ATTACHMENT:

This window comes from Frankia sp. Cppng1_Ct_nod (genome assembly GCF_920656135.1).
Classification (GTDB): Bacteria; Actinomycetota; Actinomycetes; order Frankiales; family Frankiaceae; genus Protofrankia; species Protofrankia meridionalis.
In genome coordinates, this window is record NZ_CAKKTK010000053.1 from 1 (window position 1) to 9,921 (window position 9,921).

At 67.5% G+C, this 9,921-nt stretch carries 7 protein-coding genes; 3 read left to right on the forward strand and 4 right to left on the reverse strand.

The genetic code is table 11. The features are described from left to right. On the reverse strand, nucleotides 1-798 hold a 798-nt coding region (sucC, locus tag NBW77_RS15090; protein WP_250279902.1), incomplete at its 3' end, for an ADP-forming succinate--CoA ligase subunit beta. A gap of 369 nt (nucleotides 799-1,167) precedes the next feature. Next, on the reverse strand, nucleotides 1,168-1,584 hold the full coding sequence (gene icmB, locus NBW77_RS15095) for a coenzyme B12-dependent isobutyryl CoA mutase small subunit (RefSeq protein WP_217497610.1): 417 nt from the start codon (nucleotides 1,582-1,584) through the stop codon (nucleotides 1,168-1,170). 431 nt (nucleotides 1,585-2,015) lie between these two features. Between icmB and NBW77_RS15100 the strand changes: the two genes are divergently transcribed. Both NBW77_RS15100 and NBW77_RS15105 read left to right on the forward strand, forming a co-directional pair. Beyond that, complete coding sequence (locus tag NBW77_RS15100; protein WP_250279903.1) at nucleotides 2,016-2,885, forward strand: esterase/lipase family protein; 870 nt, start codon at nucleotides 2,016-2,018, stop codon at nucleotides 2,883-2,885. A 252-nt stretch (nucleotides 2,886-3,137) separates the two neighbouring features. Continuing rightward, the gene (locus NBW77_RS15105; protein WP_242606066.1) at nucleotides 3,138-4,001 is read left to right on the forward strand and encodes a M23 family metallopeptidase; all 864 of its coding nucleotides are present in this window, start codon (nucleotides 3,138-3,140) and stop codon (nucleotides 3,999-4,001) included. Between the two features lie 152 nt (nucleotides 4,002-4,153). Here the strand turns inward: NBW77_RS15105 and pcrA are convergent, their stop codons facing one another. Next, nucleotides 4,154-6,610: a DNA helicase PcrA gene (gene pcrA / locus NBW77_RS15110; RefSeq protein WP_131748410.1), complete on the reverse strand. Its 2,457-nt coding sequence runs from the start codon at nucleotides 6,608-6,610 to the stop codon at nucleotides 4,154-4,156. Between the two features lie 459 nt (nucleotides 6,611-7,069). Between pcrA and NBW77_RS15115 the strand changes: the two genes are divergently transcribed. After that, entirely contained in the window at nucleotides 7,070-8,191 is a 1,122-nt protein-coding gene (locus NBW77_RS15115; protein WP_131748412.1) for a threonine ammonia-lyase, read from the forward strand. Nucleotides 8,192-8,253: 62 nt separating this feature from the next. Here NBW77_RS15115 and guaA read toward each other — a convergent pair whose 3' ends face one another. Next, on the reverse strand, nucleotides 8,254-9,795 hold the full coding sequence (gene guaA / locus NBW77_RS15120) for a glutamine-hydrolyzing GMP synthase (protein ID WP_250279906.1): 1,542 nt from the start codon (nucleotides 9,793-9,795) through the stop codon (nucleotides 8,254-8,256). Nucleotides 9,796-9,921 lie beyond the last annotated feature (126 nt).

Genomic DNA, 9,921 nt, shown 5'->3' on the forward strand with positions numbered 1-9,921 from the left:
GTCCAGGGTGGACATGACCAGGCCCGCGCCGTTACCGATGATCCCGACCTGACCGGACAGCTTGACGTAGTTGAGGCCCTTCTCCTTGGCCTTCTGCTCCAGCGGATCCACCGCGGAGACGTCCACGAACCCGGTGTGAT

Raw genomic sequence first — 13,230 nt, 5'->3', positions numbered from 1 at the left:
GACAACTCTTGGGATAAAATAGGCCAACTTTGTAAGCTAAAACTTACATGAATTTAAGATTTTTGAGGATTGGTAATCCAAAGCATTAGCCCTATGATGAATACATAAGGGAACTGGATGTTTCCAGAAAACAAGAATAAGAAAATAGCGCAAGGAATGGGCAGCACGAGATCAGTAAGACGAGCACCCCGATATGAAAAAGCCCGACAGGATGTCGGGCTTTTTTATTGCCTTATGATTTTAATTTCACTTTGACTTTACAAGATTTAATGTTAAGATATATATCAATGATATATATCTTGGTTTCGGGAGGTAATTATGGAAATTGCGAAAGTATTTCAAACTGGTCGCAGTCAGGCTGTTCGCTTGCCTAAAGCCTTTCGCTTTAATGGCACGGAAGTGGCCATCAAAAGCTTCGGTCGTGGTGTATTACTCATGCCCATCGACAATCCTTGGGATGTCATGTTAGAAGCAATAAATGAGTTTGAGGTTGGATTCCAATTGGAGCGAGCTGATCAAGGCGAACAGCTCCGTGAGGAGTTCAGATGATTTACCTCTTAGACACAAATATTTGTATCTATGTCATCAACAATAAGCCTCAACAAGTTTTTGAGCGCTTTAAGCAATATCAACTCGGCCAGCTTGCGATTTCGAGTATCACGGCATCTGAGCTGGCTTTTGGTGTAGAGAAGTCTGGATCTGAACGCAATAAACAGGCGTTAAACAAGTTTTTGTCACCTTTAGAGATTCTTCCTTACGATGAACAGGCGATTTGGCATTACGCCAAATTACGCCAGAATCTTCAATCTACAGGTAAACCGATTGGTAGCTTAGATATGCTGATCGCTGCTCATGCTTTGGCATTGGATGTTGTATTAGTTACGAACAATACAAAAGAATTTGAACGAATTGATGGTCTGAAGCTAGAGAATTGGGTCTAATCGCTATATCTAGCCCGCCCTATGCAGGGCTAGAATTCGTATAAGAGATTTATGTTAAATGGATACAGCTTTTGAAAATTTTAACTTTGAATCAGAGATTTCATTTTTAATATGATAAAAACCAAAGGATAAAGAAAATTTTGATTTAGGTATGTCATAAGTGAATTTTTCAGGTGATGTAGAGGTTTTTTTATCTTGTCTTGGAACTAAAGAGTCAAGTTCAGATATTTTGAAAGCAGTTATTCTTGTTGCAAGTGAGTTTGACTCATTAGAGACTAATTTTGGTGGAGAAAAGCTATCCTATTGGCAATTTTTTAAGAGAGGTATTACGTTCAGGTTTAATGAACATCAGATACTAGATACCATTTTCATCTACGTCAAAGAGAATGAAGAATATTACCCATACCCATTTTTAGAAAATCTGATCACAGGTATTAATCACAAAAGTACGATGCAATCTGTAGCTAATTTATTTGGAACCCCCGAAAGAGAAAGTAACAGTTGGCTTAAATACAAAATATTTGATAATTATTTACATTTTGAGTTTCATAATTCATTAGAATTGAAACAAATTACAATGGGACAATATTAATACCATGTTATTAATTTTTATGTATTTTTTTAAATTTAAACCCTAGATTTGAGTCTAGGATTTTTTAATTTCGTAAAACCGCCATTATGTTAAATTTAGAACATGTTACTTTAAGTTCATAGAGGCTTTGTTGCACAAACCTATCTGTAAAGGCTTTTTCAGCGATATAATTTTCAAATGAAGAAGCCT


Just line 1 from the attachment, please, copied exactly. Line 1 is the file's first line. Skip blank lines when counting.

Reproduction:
This window comes from Frankia sp. Cppng1_Ct_nod (genome assembly GCF_920656135.1).